Somehow we made it the last 200 yds. I almost fell into the lake as I staggered in to get rid of the canoe. Jane came in after me to help me to get it off my back. I was totally exhausted but extremely proud of myself. Four days ago I didn’t even know what portaging was and now I had just portaged almost a mile. We rested a while than went back along the trail to help everyone else who needed it. Everyone made it but before we could rest had to paddle over to an island across the lake where we could see Margie and Lynn setting up camp. They had passed us along the trail about an hour before.

We beached the canoes and hurried as fast as our tired bodies would move to set up camp because darkness was upon us. Cathy and I set up the tents, hung up all our wet clothes and rested. We had dinner of some dehydrated crap that actually didn’t last that bad. We were probably just too hungry and tired to notice if it wasn’t any good. We had another first aid session by campfire light. Everyone was ready to climb into their tents and pass out when we hear Lynn yell,”Come down to the beach and see this!” Someone else said,”Oh wow!” I forsook my warm, comfortable sleeping bag for my curiosity.

I fell down to the beach and looked up at the sky. White lights were shooting across the sky, like paint being splashed. A small spot of light would streak across the heavens, blotting out the starts and lighting up the earth. It was other worldly and so beautiful. It was the most fantastic thing I had ever seen. We all just stood on the beach in silence, and awe, staring at the Northern lights. Looking up at the sky, we realized how small and insignificant we really are in this spectacular universe. Could all this just happen or was there really a God behind it all? Even though we were dead tired, we lay on the beach, staring at the sky for a couple of hours.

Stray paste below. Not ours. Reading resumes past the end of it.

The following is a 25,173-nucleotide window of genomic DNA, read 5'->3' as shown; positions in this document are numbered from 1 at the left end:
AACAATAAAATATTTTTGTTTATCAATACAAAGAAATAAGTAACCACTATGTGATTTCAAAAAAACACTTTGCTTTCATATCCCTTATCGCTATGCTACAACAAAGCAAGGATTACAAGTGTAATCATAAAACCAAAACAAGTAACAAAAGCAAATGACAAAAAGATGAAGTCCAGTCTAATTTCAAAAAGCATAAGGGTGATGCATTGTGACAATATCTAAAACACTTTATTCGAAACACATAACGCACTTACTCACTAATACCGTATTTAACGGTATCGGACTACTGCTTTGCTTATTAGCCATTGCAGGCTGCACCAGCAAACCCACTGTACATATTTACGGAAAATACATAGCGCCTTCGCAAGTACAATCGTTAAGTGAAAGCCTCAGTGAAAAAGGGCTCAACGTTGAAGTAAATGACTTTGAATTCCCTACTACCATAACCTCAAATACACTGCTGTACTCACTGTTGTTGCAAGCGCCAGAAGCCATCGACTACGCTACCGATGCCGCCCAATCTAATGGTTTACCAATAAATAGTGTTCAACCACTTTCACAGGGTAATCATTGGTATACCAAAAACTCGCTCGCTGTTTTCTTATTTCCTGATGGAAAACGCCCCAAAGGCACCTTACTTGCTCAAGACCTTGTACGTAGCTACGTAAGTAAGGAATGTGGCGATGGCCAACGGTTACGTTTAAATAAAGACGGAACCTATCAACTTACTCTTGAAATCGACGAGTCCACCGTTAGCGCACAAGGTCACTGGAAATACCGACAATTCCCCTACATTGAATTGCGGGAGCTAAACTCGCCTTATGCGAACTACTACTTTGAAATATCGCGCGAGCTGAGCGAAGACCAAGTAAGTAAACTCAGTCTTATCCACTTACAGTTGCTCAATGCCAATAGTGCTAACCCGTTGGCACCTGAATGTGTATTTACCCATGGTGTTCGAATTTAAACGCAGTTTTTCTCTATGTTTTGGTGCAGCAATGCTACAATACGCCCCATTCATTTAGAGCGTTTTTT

We talked about these things for a while longer and finally crawled into our sleeping bags. Tomorrow was too close and even miracles like that couldn’t keep our eyes open any longer.


5 Map and Compass

We pulled our sore bodies out of the tents early the next morning. I was not looking forward to this day at all. We were going to put our supreme knowledge of the way of the map and compass into use this day. We broke camp, packed everything away and canoed across the lake to find the portage trail. We portaged about 180 rods, which is not the best thing to do right after breakfast, especially since we hadn’t even recovered from the night before yet. At the end of the trail there was no lake. It was a road. We piled our canoes and packs on the side of the road to be picked up.

We filled two little packs with a sleeping bag, first aid kit, rain gear, food and three canteens filled with water. These were our ‘ready packs’ in case of emergency. Lynn handed out topographic maps and three compasses. She showed us a lake we were to go to first, and then where the Outward Bound “Home place” was on the map. She made sure our compass bearing to the lake was correct, then she and Margie waved and said,”See ya at “Home Place” tonight.